Mayim Bialik, Jon Hamm
Wednesday's Screen Actors Guild nominations were out with the old, but not totally in with the new. Former awards darling Mad Men was nowhere to be found, while fresh faces came in the form of usual suspects at other awards shows. Check out our surprises and snubs below, and then tell us yours.
"It's not easy being mean." Those are the words of the frog Constantine in the upcoming Disney film Muppets Most Wanted, which hits theaters this spring. It seems that the master criminal bears a striking resemblance to another amphibian we may know: Kermit.
Strong female characters are rarely allowed to be nuanced on TV. They don't get to be brilliant, vain or funny. They get to be strong (and maybe sexy, if they're lucky). They kick a--, overcome obstacles and rarely display any signs of feminine vulnerability. Often times, their strength is framed as the result of some "issue," (SVU's Olivia Benson troubled childhood, Sonya Cross' Asperger's on The Bridge), as though the women are only strong because a catalyst forced them to be this way.
But Mindy Lahiri doesn't have issues (well, she has issues, but not in that sense). She's a strong, well-developed comedic antihero on par with Michael Scott. But many Mindy Project viewers didn't warm to Mindy as quickly as they took to the equally offensive Office boss. "I think that [Mindy] is very resilient and very confident and until you see her display kindness or show rapport with other people, it's hard for an audience just to decide they love her," Mindy Kaling tells TVGuide.com, recalling the initial reaction to the character.
Tina Fey is returning to NBC — behind the camera at least.
NBC has given a 13-episode order to a new comedy from Fey and her fellow 30 Rock executive producer Robert Carlock. The series will star Office alum Ellie Kemper as a woman who escapes from a doomsday cult and starts life over in New York City. The series is slated for a fall 2014 debut.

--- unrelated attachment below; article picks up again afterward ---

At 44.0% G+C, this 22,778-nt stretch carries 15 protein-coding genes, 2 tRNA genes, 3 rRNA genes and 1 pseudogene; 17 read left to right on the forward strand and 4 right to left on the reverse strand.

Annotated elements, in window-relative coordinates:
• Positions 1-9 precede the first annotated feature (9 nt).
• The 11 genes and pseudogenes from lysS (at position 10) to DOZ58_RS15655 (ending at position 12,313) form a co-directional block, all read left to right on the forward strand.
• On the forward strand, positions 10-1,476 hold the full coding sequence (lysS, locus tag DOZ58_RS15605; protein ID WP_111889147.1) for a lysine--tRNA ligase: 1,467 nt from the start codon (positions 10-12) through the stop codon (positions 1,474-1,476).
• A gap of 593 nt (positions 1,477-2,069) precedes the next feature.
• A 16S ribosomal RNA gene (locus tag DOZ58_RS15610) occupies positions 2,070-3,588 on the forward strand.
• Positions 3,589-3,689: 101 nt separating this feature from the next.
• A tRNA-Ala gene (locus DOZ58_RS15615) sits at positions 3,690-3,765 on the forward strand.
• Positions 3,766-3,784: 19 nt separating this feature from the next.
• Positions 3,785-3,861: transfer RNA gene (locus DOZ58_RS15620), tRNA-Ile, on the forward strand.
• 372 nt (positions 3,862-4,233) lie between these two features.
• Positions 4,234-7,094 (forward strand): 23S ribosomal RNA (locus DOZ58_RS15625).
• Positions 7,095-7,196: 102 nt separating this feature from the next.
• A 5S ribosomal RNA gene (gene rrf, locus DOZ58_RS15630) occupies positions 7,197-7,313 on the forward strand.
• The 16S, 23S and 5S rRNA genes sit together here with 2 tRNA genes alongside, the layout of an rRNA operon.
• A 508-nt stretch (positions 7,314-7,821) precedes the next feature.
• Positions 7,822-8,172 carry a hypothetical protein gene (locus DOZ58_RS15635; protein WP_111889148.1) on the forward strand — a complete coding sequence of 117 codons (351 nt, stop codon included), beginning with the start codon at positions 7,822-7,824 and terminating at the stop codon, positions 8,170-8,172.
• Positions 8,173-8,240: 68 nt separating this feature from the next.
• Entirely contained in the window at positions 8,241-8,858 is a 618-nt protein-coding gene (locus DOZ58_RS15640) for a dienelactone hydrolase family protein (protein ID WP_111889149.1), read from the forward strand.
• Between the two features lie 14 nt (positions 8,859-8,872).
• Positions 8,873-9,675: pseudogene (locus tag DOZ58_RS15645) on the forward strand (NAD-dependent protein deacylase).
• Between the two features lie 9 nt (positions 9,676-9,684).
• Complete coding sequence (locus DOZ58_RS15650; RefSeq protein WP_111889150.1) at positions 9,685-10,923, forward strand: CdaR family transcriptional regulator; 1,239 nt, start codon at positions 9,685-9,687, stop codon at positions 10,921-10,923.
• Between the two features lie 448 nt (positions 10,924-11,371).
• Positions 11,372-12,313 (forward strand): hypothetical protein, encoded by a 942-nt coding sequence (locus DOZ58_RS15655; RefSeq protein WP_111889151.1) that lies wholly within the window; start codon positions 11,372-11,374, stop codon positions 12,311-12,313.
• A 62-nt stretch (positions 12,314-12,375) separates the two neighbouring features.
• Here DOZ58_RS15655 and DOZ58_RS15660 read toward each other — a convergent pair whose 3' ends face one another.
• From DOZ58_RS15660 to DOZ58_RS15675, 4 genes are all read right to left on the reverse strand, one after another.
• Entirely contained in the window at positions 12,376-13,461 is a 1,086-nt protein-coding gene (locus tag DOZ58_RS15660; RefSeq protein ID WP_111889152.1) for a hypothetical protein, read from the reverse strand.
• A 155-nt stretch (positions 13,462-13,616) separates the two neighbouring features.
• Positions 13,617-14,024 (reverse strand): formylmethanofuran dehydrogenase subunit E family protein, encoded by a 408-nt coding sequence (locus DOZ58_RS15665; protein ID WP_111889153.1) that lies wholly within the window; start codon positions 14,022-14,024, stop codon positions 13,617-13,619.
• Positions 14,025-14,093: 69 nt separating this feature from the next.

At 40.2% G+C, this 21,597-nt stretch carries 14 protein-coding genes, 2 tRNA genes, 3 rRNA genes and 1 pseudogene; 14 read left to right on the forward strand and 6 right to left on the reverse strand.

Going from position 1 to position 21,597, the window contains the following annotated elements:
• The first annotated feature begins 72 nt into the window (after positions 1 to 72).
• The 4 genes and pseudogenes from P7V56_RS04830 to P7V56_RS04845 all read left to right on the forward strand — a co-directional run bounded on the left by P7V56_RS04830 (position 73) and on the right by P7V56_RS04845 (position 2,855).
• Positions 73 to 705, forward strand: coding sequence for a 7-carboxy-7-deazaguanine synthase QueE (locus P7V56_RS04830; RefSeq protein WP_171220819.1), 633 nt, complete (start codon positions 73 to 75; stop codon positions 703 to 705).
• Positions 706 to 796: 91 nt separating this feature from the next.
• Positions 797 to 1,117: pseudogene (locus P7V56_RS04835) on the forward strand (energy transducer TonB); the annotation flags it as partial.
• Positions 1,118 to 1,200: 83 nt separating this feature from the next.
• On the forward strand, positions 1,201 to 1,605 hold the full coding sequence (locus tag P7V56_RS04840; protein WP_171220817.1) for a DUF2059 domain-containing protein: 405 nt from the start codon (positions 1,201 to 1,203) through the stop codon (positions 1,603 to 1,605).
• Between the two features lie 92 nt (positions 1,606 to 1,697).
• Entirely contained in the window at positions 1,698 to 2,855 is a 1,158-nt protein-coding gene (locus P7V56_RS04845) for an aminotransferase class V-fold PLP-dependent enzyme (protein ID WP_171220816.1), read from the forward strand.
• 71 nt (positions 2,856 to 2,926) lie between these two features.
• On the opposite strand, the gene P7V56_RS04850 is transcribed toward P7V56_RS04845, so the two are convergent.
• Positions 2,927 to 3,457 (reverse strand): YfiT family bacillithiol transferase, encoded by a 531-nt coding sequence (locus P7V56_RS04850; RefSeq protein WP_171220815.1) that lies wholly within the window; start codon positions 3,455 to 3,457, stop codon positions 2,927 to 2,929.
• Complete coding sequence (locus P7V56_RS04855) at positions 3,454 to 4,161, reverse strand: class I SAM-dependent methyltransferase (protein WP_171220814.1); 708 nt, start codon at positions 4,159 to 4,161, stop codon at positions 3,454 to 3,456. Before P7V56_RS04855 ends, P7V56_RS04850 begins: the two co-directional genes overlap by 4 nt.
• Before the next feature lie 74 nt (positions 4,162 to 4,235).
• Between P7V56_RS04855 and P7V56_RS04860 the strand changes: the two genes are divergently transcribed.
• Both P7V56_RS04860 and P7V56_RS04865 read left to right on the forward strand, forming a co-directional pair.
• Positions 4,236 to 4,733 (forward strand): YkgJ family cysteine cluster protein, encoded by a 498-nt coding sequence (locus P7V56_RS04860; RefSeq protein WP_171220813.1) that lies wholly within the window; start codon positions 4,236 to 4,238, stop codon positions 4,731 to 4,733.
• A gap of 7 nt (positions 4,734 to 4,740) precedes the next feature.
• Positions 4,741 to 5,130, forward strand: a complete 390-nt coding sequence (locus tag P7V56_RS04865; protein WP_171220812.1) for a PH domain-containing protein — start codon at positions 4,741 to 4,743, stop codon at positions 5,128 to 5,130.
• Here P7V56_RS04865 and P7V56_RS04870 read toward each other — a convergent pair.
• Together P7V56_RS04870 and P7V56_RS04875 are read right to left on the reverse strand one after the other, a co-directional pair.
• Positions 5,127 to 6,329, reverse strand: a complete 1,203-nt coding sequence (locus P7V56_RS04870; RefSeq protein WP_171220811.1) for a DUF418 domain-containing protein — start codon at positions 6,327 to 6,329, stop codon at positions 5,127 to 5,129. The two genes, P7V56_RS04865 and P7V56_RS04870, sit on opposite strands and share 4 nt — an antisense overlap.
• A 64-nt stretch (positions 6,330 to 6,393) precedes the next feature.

Carol Burnett was awarded the Mark Twain Prize for American Humor, the country's top humor honor, over the weekend.
"This is very encouraging," Burnett said in her acceptance speech, The Associated Press reports. "It was a long time in coming, but I understand because there are so many people funnier than I am, especially here in Washington. With any luck, they'll soon get voted out, and I'll still have the Mark Twain prize."
Amy Poehler, Cecily Strong
Cecily Strong has filled some mighty big shoes over on Saturday Night Live's "Weekend Update" desk. Before her, Amy Poehler and Tina Fey — arguably two of SNL's finest female comedians — set a pretty high standard. So what does Poehler think of her successor?
Tina Fey, Amy Poehler
Sorry, Taylor Swift. Tina Fey and Amy Poehler are returning to host the Golden Globes in 2014 and 2015, The Hollywood Foreign Press Association announcedTuesday.
"It's wonderful news," HFPA president Theo Kingma said. "They have always been our first choice as hosts and we're delighted they are back for the next two years."
Edward Norton will host Saturday Night Live when the show returns on Oct. 26. It will be Norton's first time hosting the show, though he has appeared in sketches before, as far back as 1999.
Saturday Night Live returned from its summer hiatus and kicked off Season 39 with host Tina Fey and a surprise cameo from Breaking Bad's own Jesse Pinkman.
As part of the opening skit, Aaron Paul showed up in character to prove why Obamacare could've helped his friend who cooked meth to pay for cancer treatments.
Tina Fey and Keenan Thompson
Tina Fey is unafraid to make fun of herself.
The 30 Rock alum makes light of her accidental nip slip during the Emmys while doing promos for Saturday Night Live, which she'll host this week. But instead of just a slip, Fey is going topless...